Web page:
Now What:  Goodger, Gorely, Lavallee, and Harwood (2007) state that “it is typical for athletes experiencing burnout to be characterized by motivational loss shown as reduced intrinsic motivation or amotivation, a lack of enjoyment, possession of poor or ineffective coping skills, high perceived stress and anxiety…” (Goodger et al. p. 143).  Many of these characterizations of burnout appear to be displayed by Matt so as one of his coaches I need to do what I can to address these behaviors and emotions before they get the best of him. 
I would first start by educating Matt on his current situation and what his behaviors could result in.  It would be important not to be too hard on Matt and further frustrate or upset him, but to simply sit him down and explain to him the detrimental effects that stress and increased arousal has on athletes.  I would first teach Matt the importance of “emotional intelligence,” defined as “the ability to process emotion-laiden information competently and use it to guide cognitive activities such as problem solving and to focus energy on required behaviors” (Gill and Williams, p. 191).  If Matt understands the consequences of his increased arousal, according to step 2 of Smith’s Cognitive-Affective Stress Management Model, Matt will understand the rationale of controlling his emotions, thus making him more susceptible to accept and fully participate in training. 

Once Matt understands the benefits of being under control while on the court I would teach him the most basic form of stress management; breathing exercises.  If I believe that Matt begins his matches by getting to “psyched up” I may encourage him to take part in meditation prior to taking the court.  This would be a proactive way to settle Matt down physiologically.  A major part of meditation is breathing technique.  Breathing technique, according to Gill and Williams (2008), emphasizes slow, deep breathing and might be an effective way to initiate relaxation.  When Matt becomes angered about a call or error, it would be important for him to utilize breathing exercises to initiate relaxation and avoid increased physiological arousal.  If this is unsuccessful, I may teach Matt a progressive relaxation technique specific to tennis to help avoid tension in his muscles, reducing the risk of injury as well.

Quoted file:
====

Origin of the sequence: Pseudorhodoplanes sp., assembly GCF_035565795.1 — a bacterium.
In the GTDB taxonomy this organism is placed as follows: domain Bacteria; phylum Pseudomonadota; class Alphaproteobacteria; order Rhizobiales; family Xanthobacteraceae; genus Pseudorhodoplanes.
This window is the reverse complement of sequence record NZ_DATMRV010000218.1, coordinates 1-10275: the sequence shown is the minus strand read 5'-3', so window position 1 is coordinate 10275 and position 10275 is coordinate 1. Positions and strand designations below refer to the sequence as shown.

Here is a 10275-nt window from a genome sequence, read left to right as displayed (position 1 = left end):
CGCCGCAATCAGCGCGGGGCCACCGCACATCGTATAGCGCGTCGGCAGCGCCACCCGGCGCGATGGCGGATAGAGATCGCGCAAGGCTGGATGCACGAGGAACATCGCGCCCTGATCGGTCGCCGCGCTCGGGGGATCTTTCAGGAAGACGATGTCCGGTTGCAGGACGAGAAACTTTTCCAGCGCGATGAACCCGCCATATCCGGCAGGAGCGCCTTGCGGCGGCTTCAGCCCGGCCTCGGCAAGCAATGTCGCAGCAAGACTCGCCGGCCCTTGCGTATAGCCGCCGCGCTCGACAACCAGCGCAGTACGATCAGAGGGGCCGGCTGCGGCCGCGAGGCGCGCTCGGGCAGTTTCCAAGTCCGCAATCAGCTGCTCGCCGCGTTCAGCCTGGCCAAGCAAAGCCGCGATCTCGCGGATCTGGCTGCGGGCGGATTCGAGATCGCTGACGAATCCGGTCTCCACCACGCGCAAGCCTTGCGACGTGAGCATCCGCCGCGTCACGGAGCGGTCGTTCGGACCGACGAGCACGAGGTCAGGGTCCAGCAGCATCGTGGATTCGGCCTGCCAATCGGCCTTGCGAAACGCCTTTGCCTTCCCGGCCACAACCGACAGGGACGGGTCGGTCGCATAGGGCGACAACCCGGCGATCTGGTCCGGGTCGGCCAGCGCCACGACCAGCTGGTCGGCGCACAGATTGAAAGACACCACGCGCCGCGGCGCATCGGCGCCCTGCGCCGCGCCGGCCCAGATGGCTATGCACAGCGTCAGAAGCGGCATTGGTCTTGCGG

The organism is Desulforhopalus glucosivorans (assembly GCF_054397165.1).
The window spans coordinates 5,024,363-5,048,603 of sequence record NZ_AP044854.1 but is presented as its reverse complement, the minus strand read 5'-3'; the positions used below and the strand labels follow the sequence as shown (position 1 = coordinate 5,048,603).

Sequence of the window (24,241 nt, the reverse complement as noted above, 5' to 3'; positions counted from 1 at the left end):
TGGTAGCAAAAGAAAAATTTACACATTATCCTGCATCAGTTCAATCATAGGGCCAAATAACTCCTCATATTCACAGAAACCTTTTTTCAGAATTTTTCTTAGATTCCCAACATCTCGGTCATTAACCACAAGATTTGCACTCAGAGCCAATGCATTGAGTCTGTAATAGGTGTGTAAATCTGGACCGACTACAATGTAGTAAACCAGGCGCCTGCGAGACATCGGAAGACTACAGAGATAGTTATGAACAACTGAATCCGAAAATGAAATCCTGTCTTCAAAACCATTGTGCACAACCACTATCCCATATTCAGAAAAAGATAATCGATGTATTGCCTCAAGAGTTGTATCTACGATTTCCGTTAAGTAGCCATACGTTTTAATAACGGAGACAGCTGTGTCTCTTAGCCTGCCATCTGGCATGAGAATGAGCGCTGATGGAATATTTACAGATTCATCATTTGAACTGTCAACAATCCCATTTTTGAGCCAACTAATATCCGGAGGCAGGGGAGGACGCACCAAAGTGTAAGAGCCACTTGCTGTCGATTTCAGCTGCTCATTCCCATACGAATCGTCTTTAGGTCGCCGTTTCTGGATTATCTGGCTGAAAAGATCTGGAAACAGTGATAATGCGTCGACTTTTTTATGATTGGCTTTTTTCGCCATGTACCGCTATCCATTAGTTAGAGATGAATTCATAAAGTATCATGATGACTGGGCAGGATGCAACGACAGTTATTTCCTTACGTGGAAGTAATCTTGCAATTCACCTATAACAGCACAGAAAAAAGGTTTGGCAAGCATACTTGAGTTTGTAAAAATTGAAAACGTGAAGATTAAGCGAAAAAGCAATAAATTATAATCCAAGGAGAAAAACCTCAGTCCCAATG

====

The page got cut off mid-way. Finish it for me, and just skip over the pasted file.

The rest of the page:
If these simple techniques are ineffective in improving Matt’s emotions on the court, it may be time to implement a cognitive-behavioral stress management technique.  In order to do this, a clinical psychologist, who is both well trained and competent in his or her ability, should work with Matt.  The three main cognitive-behavioral stress management approaches, according to Gill and Williams (2008) are: Suinn’s Visuomotor Behavioral Rehearsal Technique, Smiths’ Cognitive-Affective Stress Management Model, and Emotinal Control for Anger and Aggression.  All three of these techniques have shown to be successful at some level to calm one’s physiological arousal and control aggressive emotions as well as stress.

Conclusion:  Both Gill and Williams (2008) and Goodger et al. (2007) discuss the danger that high physiological arousal, perceived anxiety and stress, poor coping skills, and cognitive worry can have on an athlete, especially in regards to burnout and injury.  If I were Matt’s coach at a tennis camp I would first educate him on the threat his behaviors and emotions are posing on his career.  Once he comes to realize the importance of maintaining his emotions I would teach him how to do simple meditation prior to matches, including deep breathing exercises to use before and during the match.  Whether these are effective or not, progressive relaxation techniques could be beneficial to help keep Matt’s muscles from experiencing excess tension.  If none of these techniques are successful, it may be time for a trained clinical psychologist to work with Matt in developing a cognitive-behavioral stress management technique to address his emotional irregularity.

Gill, D. L., & Williams, L. (2008). Psychological dynamics of sport and exercise (3rd Ed.). Champaign,   IL: Human Kinetics.

Goodger, K., Gorely, T., Lavalle, D., & Harwood, C. (2007). Burnout in sport: A systematic review. The Sport Psychologist, 21, 127-151.